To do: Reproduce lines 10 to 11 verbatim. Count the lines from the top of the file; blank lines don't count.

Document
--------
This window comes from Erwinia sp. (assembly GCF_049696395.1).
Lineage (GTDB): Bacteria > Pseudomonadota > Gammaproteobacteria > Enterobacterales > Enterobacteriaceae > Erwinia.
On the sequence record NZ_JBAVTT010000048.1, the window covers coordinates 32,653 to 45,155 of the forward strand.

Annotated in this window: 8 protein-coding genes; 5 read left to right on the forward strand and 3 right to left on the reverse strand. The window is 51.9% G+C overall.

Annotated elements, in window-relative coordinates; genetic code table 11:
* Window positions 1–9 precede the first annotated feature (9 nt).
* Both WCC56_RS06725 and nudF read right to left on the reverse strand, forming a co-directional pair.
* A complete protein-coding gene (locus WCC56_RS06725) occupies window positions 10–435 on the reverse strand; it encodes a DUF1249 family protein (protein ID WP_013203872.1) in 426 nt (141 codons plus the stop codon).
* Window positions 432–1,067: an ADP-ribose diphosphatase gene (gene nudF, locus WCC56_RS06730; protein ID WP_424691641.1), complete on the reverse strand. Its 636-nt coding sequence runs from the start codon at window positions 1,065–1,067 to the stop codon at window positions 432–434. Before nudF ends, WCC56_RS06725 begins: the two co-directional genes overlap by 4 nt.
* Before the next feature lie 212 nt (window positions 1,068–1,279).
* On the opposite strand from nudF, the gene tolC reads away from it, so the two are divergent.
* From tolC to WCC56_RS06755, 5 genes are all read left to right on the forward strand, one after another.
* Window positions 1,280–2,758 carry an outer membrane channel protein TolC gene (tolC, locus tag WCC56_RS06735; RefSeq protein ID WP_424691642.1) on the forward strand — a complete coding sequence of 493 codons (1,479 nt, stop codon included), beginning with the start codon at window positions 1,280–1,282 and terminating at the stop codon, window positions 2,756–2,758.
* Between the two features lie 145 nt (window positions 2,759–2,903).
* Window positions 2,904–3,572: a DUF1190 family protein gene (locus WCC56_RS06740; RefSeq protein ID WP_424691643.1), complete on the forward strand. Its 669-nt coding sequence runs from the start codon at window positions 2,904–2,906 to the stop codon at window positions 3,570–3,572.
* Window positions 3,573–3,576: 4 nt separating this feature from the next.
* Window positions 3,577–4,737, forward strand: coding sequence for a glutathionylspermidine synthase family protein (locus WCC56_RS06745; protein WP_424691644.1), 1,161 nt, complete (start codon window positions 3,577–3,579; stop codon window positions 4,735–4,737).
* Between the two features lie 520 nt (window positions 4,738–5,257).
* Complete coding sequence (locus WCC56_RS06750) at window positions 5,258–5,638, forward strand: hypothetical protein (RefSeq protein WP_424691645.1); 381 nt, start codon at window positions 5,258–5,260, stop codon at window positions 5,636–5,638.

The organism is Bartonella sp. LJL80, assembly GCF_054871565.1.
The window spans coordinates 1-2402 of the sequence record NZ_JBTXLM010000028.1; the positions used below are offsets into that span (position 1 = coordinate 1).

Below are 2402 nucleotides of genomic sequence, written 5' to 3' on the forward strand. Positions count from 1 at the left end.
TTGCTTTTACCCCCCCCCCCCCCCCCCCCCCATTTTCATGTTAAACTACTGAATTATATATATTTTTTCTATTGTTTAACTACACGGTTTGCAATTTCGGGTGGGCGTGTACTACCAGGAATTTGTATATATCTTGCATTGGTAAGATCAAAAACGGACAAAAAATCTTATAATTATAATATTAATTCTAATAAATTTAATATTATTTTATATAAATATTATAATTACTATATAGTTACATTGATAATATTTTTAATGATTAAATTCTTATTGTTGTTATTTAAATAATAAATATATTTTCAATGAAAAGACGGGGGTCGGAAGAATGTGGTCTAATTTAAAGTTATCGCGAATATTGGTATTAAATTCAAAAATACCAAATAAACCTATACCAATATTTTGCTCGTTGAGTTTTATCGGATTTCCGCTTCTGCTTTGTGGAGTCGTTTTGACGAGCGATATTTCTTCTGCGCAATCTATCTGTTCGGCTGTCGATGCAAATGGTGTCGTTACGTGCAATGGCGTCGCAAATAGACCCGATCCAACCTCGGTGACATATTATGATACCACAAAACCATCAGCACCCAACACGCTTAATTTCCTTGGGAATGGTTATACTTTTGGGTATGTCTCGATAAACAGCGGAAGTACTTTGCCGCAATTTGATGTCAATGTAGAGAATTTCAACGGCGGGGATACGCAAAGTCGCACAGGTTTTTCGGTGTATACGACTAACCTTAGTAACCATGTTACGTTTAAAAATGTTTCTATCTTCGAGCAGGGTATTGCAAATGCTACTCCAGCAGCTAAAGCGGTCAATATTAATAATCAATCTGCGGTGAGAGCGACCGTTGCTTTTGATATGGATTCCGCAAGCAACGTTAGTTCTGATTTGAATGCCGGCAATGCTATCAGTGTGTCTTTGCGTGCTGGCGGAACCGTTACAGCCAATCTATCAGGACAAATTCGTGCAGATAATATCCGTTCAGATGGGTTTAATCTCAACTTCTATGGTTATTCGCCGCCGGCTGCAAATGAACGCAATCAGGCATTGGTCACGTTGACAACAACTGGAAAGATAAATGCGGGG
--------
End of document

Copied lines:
* Before the next feature lie 212 nt (window positions 1,068–1,279).
* On the opposite strand from nudF, the gene tolC reads away from it, so the two are divergent.